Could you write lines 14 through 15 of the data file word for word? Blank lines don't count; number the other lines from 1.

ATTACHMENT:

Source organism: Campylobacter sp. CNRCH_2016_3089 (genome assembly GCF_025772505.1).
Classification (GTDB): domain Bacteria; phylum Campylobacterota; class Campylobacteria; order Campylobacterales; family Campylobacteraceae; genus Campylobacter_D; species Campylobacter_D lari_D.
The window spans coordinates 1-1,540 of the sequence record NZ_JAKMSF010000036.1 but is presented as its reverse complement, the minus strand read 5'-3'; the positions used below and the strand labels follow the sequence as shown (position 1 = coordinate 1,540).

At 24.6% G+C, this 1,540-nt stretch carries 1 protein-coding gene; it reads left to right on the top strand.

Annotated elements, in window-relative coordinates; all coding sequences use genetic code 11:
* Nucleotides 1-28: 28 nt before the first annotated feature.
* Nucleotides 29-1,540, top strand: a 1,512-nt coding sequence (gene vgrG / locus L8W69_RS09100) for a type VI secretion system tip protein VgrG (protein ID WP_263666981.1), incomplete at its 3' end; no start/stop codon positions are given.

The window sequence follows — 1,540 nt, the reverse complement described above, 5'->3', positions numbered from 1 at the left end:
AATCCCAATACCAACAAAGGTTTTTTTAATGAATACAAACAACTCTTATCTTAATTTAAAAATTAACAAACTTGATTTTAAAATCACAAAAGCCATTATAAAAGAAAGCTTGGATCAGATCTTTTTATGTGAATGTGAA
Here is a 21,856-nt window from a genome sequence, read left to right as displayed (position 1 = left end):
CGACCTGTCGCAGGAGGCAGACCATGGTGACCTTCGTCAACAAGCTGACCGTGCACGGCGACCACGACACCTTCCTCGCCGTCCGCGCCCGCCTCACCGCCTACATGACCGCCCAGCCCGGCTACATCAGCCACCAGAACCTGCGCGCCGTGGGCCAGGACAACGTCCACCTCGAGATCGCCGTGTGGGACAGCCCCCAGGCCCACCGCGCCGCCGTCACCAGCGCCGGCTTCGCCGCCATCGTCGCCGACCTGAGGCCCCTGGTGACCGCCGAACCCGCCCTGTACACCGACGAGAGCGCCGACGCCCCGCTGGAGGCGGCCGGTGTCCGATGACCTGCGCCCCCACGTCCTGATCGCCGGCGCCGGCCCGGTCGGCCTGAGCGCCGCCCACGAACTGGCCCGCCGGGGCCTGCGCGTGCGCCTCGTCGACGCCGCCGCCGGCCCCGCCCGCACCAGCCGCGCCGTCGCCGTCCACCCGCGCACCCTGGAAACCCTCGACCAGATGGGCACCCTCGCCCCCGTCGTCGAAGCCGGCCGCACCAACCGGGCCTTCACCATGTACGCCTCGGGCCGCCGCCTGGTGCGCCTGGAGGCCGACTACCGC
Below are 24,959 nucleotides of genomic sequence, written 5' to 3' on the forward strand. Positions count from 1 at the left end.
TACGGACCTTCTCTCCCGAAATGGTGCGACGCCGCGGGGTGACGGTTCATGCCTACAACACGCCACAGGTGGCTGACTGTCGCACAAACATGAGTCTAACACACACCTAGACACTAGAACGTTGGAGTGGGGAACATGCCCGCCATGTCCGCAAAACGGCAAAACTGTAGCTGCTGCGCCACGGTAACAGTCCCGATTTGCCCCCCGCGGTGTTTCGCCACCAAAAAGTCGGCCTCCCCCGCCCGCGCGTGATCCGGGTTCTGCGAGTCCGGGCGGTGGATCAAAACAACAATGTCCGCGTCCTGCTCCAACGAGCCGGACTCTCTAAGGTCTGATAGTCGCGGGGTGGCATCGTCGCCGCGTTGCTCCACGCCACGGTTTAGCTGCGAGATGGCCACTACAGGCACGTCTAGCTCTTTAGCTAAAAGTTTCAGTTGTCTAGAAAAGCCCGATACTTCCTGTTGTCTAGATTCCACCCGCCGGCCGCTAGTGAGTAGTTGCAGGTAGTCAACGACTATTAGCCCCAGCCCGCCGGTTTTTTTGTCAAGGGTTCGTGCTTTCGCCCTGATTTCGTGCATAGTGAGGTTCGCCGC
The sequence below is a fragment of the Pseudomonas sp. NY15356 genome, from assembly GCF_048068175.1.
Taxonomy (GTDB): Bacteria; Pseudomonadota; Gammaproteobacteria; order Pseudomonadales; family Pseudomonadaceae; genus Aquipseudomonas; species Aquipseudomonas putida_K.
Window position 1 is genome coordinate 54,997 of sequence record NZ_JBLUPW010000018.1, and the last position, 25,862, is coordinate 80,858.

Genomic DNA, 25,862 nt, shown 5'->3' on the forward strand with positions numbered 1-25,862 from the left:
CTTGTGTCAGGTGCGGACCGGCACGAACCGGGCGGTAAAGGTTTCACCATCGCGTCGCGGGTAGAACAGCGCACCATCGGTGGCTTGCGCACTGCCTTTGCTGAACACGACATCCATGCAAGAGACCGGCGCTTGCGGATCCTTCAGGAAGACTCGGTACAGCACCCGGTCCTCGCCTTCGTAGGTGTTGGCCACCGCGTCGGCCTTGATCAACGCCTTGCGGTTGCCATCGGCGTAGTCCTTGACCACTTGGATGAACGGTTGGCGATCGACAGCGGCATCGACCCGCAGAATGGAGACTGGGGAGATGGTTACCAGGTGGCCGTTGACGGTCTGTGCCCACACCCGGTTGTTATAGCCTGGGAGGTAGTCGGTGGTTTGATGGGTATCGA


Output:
The sequence below is a fragment of the Pseudomonas sp. NY15356 genome, from assembly GCF_048068175.1.
Taxonomy (GTDB): Bacteria; Pseudomonadota; Gammaproteobacteria; order Pseudomonadales; family Pseudomonadaceae; genus Aquipseudomonas; species Aquipseudomonas putida_K.